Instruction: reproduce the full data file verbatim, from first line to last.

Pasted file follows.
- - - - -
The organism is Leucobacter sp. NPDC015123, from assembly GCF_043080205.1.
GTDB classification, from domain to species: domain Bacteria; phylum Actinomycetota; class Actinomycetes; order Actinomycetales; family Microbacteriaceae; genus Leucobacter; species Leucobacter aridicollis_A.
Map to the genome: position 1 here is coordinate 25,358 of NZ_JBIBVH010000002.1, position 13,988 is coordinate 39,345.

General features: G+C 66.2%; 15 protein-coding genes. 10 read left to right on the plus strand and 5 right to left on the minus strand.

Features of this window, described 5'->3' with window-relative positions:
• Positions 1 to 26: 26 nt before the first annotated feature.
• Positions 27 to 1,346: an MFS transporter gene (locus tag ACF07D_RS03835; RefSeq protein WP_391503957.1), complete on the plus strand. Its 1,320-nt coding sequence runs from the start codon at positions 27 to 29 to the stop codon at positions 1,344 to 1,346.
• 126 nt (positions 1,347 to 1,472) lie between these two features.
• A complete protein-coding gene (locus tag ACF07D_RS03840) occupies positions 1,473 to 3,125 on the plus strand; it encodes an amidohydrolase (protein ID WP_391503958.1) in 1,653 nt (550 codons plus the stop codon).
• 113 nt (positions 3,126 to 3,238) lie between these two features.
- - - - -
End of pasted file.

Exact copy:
The organism is Leucobacter sp. NPDC015123, from assembly GCF_043080205.1.
GTDB classification, from domain to species: domain Bacteria; phylum Actinomycetota; class Actinomycetes; order Actinomycetales; family Microbacteriaceae; genus Leucobacter; species Leucobacter aridicollis_A.
Map to the genome: position 1 here is coordinate 25,358 of NZ_JBIBVH010000002.1, position 13,988 is coordinate 39,345.

General features: G+C 66.2%; 15 protein-coding genes. 10 read left to right on the plus strand and 5 right to left on the minus strand.

Features of this window, described 5'->3' with window-relative positions:
• Positions 1 to 26: 26 nt before the first annotated feature.
• Positions 27 to 1,346: an MFS transporter gene (locus tag ACF07D_RS03835; RefSeq protein WP_391503957.1), complete on the plus strand. Its 1,320-nt coding sequence runs from the start codon at positions 27 to 29 to the stop codon at positions 1,344 to 1,346.
• 126 nt (positions 1,347 to 1,472) lie between these two features.
• A complete protein-coding gene (locus tag ACF07D_RS03840) occupies positions 1,473 to 3,125 on the plus strand; it encodes an amidohydrolase (protein ID WP_391503958.1) in 1,653 nt (550 codons plus the stop codon).
• 113 nt (positions 3,126 to 3,238) lie between these two features.